entry point for GPRA data collection. Moreover, SAIS currently serves as a data repository for more than 600 grantees, giving CSAT the capacity to report on populations served; types and locations of activities supported; effectiveness across programs for particular populations; and the characteristics and effectiveness across programs of activities related to national, subpopulation, and geographic area data and trends. The SAIS data also help improve clinical treatment programs and inform decisions on the intensity of monitoring, technical assistance needs, and funding requests. The feedback grantees receive from the system helps them evaluate and enhance their performance. In addition, the system is able to report on employment, involvement in the criminal justice system, and living situation among substance users; social, behavioral, and psychological consequences of drug and alcohol use; and other, related performance data.7
Drug Evaluation Network System (DENS) DENS (Carise et al., 1999), initially funded through the Office of National Drug Control Policy, was designed to serve as a national electronic treatment-information system, providing practical and timely clinical and administrative information on patients entering into substance-use treatment throughout the nation. The system also was designed to serve individual treatment programs by performing an electronic, standardized clinical admission assessment on every client entering treatment at the site. The questions within DENS are from the Addiction Severity Index (ASI), since it has been well tested and validated in many settings, and it is in the public domain and available without charge or restriction. Program staff administer the ASI interview and record the answers given on a lap-top computer. The raw ASI data are automatically transformed into a Joint Commission on Accreditation of Healthcare Organizations (JCAHO)-approved assessment, biopsychosocial narrative, and treatment plan for use by the program counselors (saving about 3 hours of work), and the raw data are automatically transmitted (without personal identifiers) to a server. Program-level summary reports are also available for directors on a quarterly basis. DENS has been in continuous operation at more than 100 experimental sites since 2003 and is now operational in more than 250 other sites. The Department of Veterans Affairs and many state and city systems use DENS.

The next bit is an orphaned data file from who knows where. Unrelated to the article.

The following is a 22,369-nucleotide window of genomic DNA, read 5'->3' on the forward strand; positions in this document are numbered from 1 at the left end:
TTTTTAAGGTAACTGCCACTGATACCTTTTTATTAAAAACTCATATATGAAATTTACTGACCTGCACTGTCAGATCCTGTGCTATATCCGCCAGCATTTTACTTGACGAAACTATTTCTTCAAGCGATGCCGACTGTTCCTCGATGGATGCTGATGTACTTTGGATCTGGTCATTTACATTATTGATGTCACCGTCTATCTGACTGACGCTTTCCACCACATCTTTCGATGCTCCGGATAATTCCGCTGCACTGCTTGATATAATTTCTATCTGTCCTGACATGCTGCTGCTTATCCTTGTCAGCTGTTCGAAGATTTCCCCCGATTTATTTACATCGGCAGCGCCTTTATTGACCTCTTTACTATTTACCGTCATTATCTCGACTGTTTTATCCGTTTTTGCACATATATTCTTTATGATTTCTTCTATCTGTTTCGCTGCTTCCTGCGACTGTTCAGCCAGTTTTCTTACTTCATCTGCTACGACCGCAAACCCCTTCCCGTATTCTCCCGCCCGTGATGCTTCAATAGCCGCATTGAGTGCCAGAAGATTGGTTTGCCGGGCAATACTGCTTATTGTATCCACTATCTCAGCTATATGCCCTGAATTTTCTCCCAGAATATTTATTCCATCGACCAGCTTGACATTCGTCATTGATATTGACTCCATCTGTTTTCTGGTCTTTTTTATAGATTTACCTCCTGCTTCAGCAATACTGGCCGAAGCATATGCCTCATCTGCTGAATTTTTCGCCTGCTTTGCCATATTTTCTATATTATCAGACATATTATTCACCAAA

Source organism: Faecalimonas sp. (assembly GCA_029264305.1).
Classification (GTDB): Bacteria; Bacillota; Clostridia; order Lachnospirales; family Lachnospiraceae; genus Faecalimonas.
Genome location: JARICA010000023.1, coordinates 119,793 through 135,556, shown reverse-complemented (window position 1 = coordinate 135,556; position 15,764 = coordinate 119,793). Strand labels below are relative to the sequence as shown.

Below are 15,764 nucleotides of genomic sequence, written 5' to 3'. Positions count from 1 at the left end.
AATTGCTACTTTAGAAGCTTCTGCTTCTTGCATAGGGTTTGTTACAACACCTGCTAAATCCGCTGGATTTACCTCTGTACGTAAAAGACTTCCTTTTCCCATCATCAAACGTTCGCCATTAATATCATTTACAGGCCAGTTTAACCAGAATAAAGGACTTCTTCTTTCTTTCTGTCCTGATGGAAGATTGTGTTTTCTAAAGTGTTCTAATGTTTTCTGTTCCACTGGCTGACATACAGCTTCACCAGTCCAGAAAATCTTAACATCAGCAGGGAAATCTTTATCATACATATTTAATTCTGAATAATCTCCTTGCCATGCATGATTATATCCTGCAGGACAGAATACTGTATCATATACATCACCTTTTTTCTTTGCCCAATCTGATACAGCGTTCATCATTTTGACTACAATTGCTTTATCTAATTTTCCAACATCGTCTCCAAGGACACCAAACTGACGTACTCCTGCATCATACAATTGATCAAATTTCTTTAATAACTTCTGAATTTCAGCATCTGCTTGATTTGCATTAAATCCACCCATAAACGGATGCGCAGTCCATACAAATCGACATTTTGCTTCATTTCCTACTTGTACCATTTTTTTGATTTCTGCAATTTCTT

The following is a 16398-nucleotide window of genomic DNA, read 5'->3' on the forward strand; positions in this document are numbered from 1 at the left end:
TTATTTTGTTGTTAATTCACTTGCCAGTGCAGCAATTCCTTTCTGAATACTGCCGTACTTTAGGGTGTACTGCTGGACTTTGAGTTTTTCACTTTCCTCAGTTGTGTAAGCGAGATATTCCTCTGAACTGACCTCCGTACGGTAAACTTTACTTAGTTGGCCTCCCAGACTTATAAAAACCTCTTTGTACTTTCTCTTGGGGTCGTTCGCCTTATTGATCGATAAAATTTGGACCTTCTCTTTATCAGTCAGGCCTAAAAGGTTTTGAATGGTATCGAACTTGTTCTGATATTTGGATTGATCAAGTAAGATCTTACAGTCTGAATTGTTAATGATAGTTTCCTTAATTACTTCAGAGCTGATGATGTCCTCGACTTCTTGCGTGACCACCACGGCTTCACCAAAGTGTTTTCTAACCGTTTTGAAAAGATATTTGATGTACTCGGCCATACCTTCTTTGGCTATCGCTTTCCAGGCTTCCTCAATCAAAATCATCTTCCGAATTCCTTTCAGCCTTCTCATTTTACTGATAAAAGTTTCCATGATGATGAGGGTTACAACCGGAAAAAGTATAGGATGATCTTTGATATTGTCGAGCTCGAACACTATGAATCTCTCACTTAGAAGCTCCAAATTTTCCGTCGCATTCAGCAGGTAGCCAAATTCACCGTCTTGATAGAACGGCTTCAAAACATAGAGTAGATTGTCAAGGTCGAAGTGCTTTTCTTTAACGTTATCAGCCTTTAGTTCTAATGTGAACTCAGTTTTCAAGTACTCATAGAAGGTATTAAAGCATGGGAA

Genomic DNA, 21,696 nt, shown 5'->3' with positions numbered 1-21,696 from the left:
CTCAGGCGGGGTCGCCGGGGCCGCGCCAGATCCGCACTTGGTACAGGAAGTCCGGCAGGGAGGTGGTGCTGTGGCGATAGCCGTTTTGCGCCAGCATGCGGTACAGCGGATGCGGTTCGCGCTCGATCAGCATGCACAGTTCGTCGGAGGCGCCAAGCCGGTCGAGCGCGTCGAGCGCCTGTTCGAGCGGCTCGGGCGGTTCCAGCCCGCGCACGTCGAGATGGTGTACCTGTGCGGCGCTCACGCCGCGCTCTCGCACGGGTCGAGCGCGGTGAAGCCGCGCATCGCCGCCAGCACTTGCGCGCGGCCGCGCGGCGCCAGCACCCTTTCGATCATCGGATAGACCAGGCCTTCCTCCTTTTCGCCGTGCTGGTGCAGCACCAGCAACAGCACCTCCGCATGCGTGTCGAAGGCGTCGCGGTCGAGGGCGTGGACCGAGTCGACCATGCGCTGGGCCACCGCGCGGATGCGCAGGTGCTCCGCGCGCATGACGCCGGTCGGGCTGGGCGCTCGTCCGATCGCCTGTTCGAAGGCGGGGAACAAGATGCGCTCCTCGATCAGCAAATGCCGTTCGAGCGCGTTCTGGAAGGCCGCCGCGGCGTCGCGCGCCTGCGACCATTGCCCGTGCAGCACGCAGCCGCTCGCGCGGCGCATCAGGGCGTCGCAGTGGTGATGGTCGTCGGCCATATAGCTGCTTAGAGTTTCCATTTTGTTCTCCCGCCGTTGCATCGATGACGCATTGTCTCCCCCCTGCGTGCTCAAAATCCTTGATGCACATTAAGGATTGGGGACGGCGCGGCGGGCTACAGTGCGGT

Nationwide summit on behavioral health information management and the NHII SAMHSA and SATVA held a working summit in September 2005 to define a strategy for behavioral health information management and its role within the NHII. This summit provided an initial opportunity